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Love to the Brethren.

Love to the Brethren.

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Published by GLENN DALE PEASE
BY REV. CHARLES SIMEON, M.A.



John XV. 12. This is my commandment, That ye love one
another, as I have loved yoii.
BY REV. CHARLES SIMEON, M.A.



John XV. 12. This is my commandment, That ye love one
another, as I have loved yoii.

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Published by: GLENN DALE PEASE on Jun 26, 2014
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LOVE TO THE BRETHRE. BY REV. CHARLES SIMEO, M.A. John XV. 12. This is my commandment, That ye love one another, as I have loved yoii. THE law and the Gospel are in perfect unison with each other: the law, as a covenant, sends us to the Gospel, that we may obtain mercy with God ; and the Gospel sends us back again to the law, as a rule of life, that, by obeying its comm.ands, we may honour and glorify our God. The loving our neigh- bour as ourselves was enjoined by the law, and indeed was a summary of all the duties of the second table ^ Our blessed Lord, enjoining the same duty from new considerations, calls it " a new command- ment," and emphatically his commandment; that so we may be led to examine it with stricter attention, and to regard it with deeper reverence : he says, in effect, Labour constantly to fulfil that old command- ment • Compare Lev. xix. 18. with Rom. xiii. 8 — 10. & Gal. v. 14. 827.] LOVE TO THE BRETHRE. 14/ ment of the law; and, that you may never want either a directory to guide, or a motive to animate, you in your exertions, take my love to you as the reason and pattern of your love to each other. To elucidate his words, we shall shew, I. How Christ has loved us — We must, of course, content ourselves with a few
 
hints only of a subject, which has a height and depth, and length and breadth that can never be compre- hended, never explored. Consider then the love of Christ to us: 1 . How free ! [Who ever did any thing to procure it ? It exerted itself towards us long before we had any existence in the world. Who can do any thing now to merit it? We deserve to forfeit it every day and hour; but to earn an interest in it is beyond the power of man. We have nothing of our own but sin ; and that would be a poor price to pay for the love of Christ. In- deed, if we deny the freeness of his grace, we rob him of the brightest jewel in his crown.] 2. How tender! [There is not one of his people, however weak and af- flicted, whom he does not watch over with more than paren- tal tenderness, " carrying the lambs in his bosom, and gently leading them that are with young." Yes ; " we have not an High-priest who cannot be touched with the feeling of our infirmities :" " in all our afflictions He is afflicted :" if we are stricken by the hand of persecution, He feels the blow^: "he that toucheth us, toucheth the apple of His eye." In every possible state he sympathizes with us, as a head v.ith the members, and never fails to succour us with " grace sufficient for us."] 3. How abundant! [If we regarded only the temporal blessings we receive at his hands, we must confess his love to us to be very abun- dant. But who can contemplate his unwearied intercessions at the right hand of his Father, or the incessant communi- cations of his Spirit to their souls, and not stand amazed at the exceeding riches of his grace and love? And besides all this, he is " preparing mansions for us in his Father's house," and training us up daily, that we may b6 counted worthy to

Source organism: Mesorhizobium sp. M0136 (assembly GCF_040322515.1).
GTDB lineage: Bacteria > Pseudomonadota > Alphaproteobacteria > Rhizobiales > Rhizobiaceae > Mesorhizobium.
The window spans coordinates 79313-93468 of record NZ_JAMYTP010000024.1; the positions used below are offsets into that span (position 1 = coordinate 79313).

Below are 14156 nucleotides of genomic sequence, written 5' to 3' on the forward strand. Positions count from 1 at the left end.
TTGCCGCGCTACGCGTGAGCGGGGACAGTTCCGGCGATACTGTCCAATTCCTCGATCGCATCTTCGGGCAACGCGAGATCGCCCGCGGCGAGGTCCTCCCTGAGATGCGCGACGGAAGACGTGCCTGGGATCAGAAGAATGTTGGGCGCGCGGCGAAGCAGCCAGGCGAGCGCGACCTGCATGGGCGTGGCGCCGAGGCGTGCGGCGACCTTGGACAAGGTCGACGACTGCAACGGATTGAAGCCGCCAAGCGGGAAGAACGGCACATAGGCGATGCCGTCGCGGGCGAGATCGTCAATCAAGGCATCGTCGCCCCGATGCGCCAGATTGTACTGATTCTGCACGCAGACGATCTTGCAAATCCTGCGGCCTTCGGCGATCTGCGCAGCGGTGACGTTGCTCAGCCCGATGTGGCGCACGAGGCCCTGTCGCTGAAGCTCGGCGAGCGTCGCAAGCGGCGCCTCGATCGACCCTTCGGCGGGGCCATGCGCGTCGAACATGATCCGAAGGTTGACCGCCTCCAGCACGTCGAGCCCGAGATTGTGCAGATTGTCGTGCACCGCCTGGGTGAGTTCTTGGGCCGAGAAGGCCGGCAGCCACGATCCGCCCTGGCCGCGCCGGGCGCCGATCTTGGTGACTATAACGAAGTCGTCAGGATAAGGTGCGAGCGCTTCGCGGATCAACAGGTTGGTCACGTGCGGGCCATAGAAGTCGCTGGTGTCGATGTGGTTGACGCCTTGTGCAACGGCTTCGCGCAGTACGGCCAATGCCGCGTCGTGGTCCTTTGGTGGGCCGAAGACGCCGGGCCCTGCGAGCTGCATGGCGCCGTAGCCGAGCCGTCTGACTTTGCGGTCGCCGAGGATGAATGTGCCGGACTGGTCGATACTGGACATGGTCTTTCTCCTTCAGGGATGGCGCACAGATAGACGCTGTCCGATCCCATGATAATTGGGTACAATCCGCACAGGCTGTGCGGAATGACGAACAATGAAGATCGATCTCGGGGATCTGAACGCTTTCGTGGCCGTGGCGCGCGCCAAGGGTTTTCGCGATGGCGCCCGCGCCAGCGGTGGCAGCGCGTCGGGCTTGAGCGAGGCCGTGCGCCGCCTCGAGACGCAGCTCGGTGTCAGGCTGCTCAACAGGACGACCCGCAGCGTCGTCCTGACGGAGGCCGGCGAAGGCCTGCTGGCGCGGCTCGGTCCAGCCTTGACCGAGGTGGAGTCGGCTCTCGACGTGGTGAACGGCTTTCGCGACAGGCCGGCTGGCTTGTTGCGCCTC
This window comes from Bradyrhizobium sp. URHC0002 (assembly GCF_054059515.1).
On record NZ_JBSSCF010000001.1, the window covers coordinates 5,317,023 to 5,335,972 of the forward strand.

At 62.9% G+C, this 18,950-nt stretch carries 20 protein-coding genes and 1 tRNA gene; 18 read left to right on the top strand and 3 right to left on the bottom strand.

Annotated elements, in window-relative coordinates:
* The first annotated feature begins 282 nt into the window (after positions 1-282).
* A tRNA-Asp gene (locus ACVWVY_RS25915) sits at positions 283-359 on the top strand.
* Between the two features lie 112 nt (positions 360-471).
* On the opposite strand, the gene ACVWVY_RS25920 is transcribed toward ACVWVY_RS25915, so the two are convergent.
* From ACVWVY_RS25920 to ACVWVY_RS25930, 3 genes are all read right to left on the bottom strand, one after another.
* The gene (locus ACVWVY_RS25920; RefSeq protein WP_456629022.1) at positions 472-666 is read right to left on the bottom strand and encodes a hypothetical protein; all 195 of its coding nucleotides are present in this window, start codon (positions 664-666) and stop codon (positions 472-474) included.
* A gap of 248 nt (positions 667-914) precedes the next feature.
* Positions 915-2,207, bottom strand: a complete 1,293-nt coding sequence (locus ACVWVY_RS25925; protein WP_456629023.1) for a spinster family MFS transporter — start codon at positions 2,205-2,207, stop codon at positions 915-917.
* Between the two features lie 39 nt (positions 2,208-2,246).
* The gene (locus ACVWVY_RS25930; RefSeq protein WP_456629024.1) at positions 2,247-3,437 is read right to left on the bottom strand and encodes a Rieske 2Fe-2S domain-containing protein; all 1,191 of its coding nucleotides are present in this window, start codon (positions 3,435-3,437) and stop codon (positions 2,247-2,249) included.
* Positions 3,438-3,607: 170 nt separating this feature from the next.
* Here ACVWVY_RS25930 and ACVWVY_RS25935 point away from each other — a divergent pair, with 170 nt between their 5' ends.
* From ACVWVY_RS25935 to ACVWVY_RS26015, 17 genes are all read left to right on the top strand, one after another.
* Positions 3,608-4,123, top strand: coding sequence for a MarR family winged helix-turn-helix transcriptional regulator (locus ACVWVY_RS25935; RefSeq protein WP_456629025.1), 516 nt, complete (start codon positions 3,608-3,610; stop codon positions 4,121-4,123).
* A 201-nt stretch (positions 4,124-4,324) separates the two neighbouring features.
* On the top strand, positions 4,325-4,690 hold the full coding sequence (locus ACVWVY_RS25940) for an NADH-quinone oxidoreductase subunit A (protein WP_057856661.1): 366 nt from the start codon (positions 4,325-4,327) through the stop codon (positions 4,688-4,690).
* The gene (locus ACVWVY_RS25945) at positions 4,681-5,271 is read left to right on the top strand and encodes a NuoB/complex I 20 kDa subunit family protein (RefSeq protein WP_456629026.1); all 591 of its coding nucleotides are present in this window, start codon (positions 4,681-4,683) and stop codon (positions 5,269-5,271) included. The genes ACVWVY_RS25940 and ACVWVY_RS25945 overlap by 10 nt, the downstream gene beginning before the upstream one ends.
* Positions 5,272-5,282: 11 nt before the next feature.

inhabit them for ever and ever. Well is his love represented as "passing knowledge*^!"] 4. How "Actsix.'l. *Eph, iii.]9. 148 JOH, XV. 12. [827. 4. How costly I [Free as his love was to us, it was not exercised by him but at an expense that exceeds all calculation. Before it could operate for our advantage, he must leave his heavenly glory, assume our fallen nature, endure the scoffs and insults of his own creatures, and " pour out his soul unto death" as a sacrifice for sin. And would he pay this amazing price, in order to redeem our souls from death and hell? Yes, he un- dertook and executed the mighty work; and never drew back till he could say, " It is finished."] From contemplating this stupendous mystery, let us proceed to inquire, II. In what respects his love to us is a pattern for our love to each other — The love which the saints should bear to each other is of a sublime nature, very different from that which they owe to the world around them*^. To re- semble that of Christ to us, it should be, 1. Disinterested — [Our love to the saints should not be confined to those of the same Church or party, nor should it have respect to any pleasure or advantage that we expect to derive from them ; for this is only a refined species of self-love*; it should re- spect them only as children of our heavenly Father, as members of Christ our living Head, and as joint-heirs of the

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